In the days after the U.S. banned imports of Russian oil and gas, Audrey Uhlmann and her team took to their keyboards. Inspired by the Russian Oligarch Jets tracker on Twitter, she and her team of data scientists at Greenpeace U.K. created a similar tool, but for tracking the movements of tankers transporting Russian oil around the globe.
The U.S. ban on imports has a 45-day wind-down period for existing contracts, and the sector is taking advantage accordingly. Per the tool’s data, roughly 10 tankers have arrived in the U.S. from Russia since the ban went into effect on March 8. And at present, there are at least six vessels en route from Russia to the U.S. that are due to arrive by mid-April. Somewhat poetically, the grace period ends on April 22: Earth Day.
In detailing when and where Russian oil tankers are moving, Greenpeace’s tracker gives the public a tool for holding the U.S. and other governments that have committed to banning Russian oil and gas to account.
“That’s a really important hypocrisy to highlight politically,” Georgia Whitaker, an oil campaigner at Greenpeace U.K., told Protocol. “Politicians are saying all the right things, but they’re not necessarily putting that into action. Every tanker that arrives is funding a war.”
The project, immortalized in a Twitter bot that updates automatically, relies on publicly available data from Marine Traffic API services. That data comes from ships’ onboard computers and tracking devices, and includes information on their identification, position and — crucially — destination.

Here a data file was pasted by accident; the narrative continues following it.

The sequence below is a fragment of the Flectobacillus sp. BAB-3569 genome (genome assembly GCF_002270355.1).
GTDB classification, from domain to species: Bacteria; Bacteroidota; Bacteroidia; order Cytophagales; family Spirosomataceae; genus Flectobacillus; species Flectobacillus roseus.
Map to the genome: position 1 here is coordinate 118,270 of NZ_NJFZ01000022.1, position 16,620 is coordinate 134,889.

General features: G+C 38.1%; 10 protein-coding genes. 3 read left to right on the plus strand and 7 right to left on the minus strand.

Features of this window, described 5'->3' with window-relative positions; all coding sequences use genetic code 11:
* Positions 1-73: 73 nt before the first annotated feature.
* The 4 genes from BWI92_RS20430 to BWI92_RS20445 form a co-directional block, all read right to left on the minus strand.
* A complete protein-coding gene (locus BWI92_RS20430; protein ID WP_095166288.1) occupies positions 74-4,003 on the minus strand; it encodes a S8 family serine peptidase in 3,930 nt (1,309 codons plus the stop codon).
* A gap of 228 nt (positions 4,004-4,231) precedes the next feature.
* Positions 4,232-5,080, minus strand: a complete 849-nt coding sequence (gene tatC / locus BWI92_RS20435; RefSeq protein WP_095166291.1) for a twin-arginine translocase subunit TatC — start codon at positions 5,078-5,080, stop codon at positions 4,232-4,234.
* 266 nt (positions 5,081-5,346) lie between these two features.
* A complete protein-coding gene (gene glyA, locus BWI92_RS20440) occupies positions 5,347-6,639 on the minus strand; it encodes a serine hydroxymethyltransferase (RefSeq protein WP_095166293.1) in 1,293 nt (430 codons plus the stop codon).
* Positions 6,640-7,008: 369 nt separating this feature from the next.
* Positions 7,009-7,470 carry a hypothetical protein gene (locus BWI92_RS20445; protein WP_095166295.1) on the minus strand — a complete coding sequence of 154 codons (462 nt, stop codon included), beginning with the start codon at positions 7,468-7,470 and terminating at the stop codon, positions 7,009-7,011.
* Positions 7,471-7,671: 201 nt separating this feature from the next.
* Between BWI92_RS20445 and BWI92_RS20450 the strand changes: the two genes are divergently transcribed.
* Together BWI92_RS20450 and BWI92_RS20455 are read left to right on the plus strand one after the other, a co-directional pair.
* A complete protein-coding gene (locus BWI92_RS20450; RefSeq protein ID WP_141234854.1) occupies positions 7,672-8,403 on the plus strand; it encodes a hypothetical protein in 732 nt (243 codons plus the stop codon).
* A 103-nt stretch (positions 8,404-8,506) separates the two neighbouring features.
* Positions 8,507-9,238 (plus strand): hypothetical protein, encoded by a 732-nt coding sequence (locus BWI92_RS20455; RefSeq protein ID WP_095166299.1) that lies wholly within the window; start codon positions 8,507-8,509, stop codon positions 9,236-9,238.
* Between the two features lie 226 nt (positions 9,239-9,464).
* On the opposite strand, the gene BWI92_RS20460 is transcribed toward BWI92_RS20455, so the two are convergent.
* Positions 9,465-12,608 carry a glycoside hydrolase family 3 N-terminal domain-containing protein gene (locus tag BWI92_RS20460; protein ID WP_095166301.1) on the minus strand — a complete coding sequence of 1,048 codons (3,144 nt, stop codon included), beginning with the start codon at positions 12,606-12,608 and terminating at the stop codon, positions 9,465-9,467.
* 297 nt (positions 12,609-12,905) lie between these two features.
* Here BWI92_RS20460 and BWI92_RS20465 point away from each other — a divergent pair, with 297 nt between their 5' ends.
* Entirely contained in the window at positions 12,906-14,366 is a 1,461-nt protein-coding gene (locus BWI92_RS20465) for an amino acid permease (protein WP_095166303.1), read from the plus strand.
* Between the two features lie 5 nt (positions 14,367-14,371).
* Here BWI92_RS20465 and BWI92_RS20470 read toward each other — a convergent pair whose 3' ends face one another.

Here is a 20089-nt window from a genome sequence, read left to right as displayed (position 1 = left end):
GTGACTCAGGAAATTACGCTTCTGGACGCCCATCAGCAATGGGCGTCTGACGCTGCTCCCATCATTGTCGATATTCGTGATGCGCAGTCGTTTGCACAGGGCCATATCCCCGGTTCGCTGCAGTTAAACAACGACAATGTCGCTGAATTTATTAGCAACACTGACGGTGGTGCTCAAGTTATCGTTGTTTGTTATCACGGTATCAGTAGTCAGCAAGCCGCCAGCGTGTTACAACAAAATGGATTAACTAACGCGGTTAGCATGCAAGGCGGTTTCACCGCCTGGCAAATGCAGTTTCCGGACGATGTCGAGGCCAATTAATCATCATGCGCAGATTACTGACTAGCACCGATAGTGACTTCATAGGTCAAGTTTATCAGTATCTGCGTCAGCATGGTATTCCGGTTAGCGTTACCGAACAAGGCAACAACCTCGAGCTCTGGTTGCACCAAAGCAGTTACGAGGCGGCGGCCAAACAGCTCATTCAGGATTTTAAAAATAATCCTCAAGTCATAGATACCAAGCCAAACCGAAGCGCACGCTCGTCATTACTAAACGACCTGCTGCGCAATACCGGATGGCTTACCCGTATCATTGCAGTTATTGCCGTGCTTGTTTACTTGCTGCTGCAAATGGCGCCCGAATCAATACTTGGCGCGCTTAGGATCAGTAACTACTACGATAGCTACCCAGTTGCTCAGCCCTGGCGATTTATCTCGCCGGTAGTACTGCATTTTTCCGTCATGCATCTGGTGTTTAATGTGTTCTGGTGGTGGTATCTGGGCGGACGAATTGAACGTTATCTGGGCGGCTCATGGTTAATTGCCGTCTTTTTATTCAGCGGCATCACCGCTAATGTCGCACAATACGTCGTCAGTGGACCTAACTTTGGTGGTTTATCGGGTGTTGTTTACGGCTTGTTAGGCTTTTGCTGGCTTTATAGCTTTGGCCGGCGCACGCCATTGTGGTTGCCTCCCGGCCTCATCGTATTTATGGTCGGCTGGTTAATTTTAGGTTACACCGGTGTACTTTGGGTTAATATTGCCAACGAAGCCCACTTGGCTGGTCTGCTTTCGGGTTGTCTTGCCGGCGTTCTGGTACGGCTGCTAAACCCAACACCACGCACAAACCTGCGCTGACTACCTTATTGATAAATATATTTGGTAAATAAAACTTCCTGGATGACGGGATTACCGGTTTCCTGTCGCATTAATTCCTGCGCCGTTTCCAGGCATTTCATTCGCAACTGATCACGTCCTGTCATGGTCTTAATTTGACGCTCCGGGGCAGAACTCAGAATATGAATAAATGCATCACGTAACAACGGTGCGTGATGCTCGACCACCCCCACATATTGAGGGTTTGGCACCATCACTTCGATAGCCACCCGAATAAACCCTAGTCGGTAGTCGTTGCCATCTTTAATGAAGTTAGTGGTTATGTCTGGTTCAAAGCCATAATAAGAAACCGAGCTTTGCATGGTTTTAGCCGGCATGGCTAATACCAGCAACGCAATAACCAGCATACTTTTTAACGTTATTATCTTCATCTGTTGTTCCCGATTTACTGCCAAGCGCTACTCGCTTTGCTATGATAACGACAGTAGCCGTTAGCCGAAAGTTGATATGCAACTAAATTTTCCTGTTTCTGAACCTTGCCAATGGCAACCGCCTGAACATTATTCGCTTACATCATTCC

According to Uhlmann, who leads Greenpeace U.K.’s data science team, the group began by compiling a short list of Russian oil and gas terminals. Using Marine Traffic’s API services, the team identifies vessels departing from those terminals every 15 minutes, and pulls position reports every two hours. While the project initially only monitored massive supertankers, in the last week it has expanded to include tankers that carry as little as 10,000 tons of oil. (To be clear, that’s still a lot of oil.)
Once the team pulls the data, it is then pushed to Twitter. The account’s pinned tweet notes that tracking supertankers is more inconsistent than tracking private jets, because “vessels leave ports without a destination, change destinations en route or simply wait at sea for orders.” However, Uhlmann said the organization has not noticed any major issues with the data so far.
Greenpeace also uses paid services, which include the Bloomberg Terminal and Refinitiv, to ascertain both the nature of a ship’s cargo and its final destination. However, Uhlmann noted in an emailed statement, “some of the commercial sources of data are prohibitively expensive as they are essentially purchased by financial markets professionals, which makes it harder for individual activists or small NGOs to get access to.”